The glass castle.

The Glass Castle – Jeannette Walls (2005, Scribner)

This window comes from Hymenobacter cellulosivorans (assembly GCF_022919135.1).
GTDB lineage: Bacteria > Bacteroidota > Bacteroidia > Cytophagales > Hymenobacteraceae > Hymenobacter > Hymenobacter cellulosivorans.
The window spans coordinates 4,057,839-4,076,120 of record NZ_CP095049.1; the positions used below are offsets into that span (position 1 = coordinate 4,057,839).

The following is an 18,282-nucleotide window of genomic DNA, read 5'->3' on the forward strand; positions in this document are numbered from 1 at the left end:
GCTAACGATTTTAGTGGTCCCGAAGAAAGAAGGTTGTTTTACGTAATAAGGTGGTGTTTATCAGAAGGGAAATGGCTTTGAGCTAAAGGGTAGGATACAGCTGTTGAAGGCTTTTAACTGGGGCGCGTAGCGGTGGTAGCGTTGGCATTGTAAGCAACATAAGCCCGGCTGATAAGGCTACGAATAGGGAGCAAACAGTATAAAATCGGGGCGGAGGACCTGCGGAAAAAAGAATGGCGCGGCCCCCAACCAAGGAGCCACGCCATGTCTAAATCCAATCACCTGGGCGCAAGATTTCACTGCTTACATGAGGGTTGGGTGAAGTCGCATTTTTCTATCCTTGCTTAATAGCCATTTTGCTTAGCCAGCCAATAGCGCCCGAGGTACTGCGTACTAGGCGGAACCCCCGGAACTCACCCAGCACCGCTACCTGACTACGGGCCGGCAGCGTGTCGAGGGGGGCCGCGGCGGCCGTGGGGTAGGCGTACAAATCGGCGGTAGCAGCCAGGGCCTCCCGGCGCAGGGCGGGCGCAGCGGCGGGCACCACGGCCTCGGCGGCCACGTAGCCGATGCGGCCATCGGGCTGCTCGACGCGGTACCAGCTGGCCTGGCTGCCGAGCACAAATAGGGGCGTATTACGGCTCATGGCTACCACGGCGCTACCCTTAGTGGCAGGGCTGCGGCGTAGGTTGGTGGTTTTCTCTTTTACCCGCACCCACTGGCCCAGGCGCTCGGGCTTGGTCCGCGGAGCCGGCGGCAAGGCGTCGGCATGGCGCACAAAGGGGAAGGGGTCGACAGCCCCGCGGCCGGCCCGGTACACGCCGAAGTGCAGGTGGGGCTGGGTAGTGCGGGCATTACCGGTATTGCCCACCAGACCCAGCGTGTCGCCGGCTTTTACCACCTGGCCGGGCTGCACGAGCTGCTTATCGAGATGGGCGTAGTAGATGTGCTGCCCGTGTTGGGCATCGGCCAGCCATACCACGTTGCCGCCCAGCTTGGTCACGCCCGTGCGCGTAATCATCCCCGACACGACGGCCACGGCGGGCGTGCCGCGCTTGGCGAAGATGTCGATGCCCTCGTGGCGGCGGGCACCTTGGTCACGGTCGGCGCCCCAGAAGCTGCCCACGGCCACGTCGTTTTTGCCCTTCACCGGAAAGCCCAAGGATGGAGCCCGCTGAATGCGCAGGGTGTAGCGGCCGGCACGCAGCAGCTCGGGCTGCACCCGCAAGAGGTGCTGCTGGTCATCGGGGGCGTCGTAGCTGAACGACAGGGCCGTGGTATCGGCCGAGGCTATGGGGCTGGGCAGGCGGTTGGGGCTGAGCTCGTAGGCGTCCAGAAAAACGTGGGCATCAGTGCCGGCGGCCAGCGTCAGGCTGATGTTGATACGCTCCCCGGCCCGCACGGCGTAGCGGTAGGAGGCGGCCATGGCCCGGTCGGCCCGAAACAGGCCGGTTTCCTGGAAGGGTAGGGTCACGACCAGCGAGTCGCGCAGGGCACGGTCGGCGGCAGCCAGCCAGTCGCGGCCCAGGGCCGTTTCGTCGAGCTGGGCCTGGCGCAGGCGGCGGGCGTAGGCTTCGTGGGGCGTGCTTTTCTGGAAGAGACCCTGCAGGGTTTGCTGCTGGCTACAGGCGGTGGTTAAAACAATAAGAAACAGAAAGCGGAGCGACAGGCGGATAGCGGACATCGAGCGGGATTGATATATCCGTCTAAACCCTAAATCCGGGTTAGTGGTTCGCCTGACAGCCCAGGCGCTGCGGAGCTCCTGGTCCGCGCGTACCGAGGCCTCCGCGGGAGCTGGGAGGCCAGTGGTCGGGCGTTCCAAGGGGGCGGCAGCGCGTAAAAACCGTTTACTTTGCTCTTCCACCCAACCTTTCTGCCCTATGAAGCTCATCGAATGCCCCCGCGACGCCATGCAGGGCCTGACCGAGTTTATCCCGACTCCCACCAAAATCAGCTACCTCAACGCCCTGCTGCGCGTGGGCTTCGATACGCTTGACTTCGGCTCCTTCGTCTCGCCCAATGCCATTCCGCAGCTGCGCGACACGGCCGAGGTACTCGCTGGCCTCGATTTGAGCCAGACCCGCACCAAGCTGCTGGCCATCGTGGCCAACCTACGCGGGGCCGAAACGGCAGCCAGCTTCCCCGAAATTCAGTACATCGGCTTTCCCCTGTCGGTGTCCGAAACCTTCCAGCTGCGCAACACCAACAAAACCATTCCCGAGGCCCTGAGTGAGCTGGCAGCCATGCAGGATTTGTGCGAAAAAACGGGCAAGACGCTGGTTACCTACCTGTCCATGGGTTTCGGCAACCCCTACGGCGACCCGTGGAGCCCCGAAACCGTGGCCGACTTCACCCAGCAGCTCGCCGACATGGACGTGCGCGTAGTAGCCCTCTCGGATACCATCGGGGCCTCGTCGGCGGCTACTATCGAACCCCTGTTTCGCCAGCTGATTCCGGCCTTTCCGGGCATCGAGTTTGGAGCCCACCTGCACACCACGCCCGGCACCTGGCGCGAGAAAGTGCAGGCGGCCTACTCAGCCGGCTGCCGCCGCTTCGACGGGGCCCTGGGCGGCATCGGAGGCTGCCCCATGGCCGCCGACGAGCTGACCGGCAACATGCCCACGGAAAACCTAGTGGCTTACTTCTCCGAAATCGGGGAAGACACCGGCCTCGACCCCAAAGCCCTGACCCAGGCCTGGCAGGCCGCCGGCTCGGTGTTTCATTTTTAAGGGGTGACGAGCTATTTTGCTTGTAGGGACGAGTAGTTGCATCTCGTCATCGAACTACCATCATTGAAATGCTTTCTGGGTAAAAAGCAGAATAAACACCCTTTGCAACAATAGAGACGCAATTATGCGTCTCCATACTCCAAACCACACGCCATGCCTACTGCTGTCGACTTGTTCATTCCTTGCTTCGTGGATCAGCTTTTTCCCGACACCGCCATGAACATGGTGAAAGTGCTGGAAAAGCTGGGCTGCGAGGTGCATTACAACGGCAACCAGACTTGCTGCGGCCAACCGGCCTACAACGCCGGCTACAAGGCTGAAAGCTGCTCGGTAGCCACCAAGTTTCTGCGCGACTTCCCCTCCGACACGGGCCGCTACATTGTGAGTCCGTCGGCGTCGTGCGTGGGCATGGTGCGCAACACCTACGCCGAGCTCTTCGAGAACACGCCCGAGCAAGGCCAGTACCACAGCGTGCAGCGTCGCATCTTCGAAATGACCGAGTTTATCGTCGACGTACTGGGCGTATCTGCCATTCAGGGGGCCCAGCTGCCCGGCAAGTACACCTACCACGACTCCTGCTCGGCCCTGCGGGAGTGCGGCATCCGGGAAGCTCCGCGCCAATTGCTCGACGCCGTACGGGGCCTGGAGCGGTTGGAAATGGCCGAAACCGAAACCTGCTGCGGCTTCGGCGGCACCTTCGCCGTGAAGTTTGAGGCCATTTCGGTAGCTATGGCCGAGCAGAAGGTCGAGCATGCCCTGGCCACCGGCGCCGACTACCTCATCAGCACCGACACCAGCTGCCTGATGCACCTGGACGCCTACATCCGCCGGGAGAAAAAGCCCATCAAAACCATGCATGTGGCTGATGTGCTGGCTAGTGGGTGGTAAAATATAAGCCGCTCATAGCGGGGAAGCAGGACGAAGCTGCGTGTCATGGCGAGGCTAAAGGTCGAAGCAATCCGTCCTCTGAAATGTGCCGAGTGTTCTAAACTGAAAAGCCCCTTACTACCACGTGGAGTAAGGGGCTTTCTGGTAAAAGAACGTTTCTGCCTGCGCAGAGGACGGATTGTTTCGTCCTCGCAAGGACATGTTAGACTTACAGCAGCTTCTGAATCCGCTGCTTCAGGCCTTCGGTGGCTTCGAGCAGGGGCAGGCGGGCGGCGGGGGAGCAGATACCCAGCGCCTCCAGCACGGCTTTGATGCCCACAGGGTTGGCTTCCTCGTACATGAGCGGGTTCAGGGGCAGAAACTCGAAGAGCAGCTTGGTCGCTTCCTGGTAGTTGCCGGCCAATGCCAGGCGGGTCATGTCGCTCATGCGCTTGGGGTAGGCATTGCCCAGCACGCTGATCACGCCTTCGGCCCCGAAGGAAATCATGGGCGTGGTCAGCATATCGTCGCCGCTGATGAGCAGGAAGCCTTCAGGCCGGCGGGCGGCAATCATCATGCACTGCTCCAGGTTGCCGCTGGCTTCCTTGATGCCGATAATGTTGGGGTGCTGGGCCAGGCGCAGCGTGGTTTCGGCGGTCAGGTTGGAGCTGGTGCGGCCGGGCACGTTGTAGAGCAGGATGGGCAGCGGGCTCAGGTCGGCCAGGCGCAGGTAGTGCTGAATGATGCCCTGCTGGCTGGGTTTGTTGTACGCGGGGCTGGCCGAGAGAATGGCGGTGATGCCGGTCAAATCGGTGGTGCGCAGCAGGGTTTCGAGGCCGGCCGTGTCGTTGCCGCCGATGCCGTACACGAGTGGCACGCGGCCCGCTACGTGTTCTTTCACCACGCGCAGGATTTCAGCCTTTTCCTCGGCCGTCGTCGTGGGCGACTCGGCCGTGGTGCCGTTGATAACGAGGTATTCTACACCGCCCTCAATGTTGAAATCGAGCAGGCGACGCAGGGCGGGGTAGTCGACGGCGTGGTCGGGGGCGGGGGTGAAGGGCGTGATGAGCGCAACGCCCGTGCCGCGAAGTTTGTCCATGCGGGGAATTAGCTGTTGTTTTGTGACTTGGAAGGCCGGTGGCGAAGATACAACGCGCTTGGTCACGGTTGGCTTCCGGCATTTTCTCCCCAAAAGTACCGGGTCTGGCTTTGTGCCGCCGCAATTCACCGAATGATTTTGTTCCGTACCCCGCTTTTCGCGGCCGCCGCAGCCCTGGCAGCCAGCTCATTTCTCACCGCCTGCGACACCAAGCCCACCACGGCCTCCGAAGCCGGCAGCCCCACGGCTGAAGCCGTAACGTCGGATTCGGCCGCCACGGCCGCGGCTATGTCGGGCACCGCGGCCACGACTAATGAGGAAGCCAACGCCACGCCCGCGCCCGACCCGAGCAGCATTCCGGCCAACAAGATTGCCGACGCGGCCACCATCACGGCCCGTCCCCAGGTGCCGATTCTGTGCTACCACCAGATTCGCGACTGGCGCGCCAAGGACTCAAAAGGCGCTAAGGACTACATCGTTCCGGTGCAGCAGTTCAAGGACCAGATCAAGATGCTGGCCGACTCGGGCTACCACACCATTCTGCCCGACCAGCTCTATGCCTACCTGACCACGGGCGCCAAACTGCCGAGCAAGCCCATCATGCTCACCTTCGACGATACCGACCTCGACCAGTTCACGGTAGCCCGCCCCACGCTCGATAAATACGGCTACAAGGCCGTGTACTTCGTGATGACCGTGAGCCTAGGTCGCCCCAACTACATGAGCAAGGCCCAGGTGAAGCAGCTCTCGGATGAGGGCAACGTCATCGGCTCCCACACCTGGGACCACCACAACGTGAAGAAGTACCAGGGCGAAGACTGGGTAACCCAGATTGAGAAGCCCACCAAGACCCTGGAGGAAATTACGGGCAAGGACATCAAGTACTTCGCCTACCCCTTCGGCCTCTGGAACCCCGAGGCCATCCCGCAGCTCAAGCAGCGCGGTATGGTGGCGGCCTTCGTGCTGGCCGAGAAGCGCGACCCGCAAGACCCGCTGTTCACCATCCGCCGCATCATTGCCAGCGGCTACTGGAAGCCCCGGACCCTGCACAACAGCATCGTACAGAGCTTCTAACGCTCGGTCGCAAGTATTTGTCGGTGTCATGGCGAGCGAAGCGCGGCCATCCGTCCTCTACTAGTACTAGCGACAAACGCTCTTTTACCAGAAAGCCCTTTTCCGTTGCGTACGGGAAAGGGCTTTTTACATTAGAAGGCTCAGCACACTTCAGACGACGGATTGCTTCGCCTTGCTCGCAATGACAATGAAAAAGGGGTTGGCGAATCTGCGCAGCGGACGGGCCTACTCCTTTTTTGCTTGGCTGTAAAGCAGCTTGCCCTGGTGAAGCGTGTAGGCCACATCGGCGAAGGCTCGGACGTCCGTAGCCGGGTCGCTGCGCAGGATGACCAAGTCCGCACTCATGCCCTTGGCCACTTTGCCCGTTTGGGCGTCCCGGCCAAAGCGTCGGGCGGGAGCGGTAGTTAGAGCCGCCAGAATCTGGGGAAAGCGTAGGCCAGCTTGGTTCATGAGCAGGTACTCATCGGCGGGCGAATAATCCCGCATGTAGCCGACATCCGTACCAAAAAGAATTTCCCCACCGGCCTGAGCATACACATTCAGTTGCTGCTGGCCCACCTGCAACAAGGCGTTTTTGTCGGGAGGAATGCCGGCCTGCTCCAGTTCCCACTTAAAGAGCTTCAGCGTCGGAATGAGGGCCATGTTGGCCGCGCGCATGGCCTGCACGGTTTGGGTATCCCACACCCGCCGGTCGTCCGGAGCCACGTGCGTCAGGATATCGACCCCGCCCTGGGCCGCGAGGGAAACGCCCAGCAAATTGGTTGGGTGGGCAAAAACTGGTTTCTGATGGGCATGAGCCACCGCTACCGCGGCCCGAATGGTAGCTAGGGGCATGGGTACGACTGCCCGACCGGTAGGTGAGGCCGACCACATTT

After reading this memoir, part of me wonders just how the author has dealt with her extraordinary childhood and her relationships with her parents and her siblings without repeated lie-downs on the therapist’s couch.  Her father was an extremely intelligent and inventive man, but he was also a conspiracy theorist, a gambler, and an alcoholic, only employed when it suited him.  He constantly uprooted his family and moved when things got too hot to handle.   Her mother was an artist and writer, preferring to create over looking after her family.  Although trained as a teacher, she worked under extreme duress, and then only rarely.  Thus, the author and her two sisters and one brother found themselves pretty much alone to care for themselves.  They were so poor that often there was no food in the house and the kids had to scrounge in the garbage cans at school; they had unmended hand-me-downs for clothing; they lived in various unheated and unplumbed and dilapidated shacks like squatters.  Life was a struggle for the entire family, but Walls doesn’t spend a second of her time feeling sorry for herself.  She seems to look on her childhood with a wonder that she and her siblings actually survived, and a certain amount of gratitude for having nothing – and despite her parent’s choices, she doesn’t seem to blame them one bit.  She honours the lessons her father and mother taught her, valuable teachings such as holding all of nature dear and not wasting anything, never accepting charity,  achieving complete self-sufficiency, seeing beauty and art in everything, and using creative problem-solving.  So while the reader sits aghast and angry that the author’s parents could treat their children in such a manner, and fail so deliberately to provide any luxuries (or even necessities, in some cases), Walls seems to actually value her difficult past.  It’s quite the read, guaranteed to drum up some indignant, raw emotion.  And it certainly gets you thinking about how a simple, no-roots, edge-of-survival lifestyle might be – would you have, in your youth, been able to handle all of the situations Walls and her siblings find themselves in?


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